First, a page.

Monday 19 March 2018

Young gun Thomas outlasts PGA rivals on day of drama to join Major elite

Justin Thomas hoisting the giant Wanamaker Trophy aloft. Photo: Getty Images
Justin Thomas hoisting the giant Wanamaker Trophy aloft. Photo: Getty Images

Brian Keogh

Kentucky's Justin Thomas galloped to his maiden Major victory at the US PGA after a thrilling final day that had more ups and downs than the Aintree Grand National.

After the gruelling slog of the first three days, softer conditions and friendlier pin positions transformed Quail Hollow from a theatre of pain into a five-ringed circus with 24-year-old thoroughbred Thomas hoisting the giant Wanamaker Trophy aloft.

A former team-mate of Dublin's Gavin Moynihan at the University of the Alabama, he closed with a bogey for a three-under-par 68 and a two-shot win over Italy's Francesco Molinari, fellow American Patrick Reed and South Africa's Louis Oosthuizen on eight-under par.

Overnight leader Kevin Kisner needed an eagle two at the 18th to force a three-hole playoff but tugged his approach into the creek, finishing with a double-bogey for a 74 and a share of seventh with Graham DeLaet on four-under.

It was a final day to remember as Molinari shot a 67 to set the target at six-under par before being joined on that mark by Reed, who also shot 67, and then by Oosthuizen, who holed a 53-footer on the last for a 70.

Thomas was two ahead playing the 221-yard 17th but he rifled his tee shot to 15 feet and rolled in the birdie putt to take a three-shot lead to the last.

In the end, he hit his tee-shot into a fairway bunker, but found the green in three and two-putted from 28 feet to become the eighth first-time winner in the last nine Majors. There were as many as five players tied for the lead on seven-under par early on the back nine as Thomas joined Kisner, Chris Stroud, Hideki Matsuyama and Molinari on seven-under par.

Slowly they all fell away as Major pressure, Quail Hollow's deep rough and the three-hole finishing stretch they call the 'Green Mile' claimed its victims.

Thomas (24) began the day two shots off the pace on five-under, made two bogeys and three birdies to turn at six-under before watching an eight-footer at the 10th stop on the lip and teeter there for nearly 10 seconds before toppling in for a birdie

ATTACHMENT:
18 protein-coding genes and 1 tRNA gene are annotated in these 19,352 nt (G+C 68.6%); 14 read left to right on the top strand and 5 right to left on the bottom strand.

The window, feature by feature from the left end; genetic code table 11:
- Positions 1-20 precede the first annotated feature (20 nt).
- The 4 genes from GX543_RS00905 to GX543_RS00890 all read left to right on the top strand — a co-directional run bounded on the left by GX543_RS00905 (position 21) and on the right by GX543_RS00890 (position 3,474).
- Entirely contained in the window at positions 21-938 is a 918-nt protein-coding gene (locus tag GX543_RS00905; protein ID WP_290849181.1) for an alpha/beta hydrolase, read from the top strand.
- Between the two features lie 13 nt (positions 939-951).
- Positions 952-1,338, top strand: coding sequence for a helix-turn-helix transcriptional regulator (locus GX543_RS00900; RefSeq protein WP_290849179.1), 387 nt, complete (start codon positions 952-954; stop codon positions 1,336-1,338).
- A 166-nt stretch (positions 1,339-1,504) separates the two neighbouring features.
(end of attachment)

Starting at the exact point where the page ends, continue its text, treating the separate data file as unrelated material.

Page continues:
The Kentucky star won three PGA Tour events in his first five starts this season before shooting 59 in the Sony Open and a nine-under 63 in the third round of the US Open at Erin Hills to go into the final round just a shot off the leader before fading to tied ninth after a 75. This time, he didn't falter.

After chipping in for a birdie two from the fringe at the 13th to move a shot clear on eight-under par, Matsuyama dropped his third shot in row there to fall back to five-under.

Bidding to become the first male Japanese player to win a Major, the 25-year old world No 3 then birdied the 14th and 15th to get back within one but overshot the 16th and bogeyed, eventually carding a 72 to tied for fifth with Rickie Fowler.

The son and grandson of PGA professionals, an emotional Thomas stood next to the PGA of America officials and said: "I'm proud. I wish my grandpa could be here for it. It's just so special to get it done with three generations of PGA members. I'm just glad we have a trophy now."

Reflecting on the key to overcoming his final round failure in the US Open at Erin Hills, he said: "Just patience. I felt at the US Open that while Brooks [Koepka] had an unbelievable final round and I didn't have my best stuff that day, I needed to be a bit more patient. You play to win, and I had an opportunity to win today, but I knew that no matter where my game was at today, I just needed to be patient."

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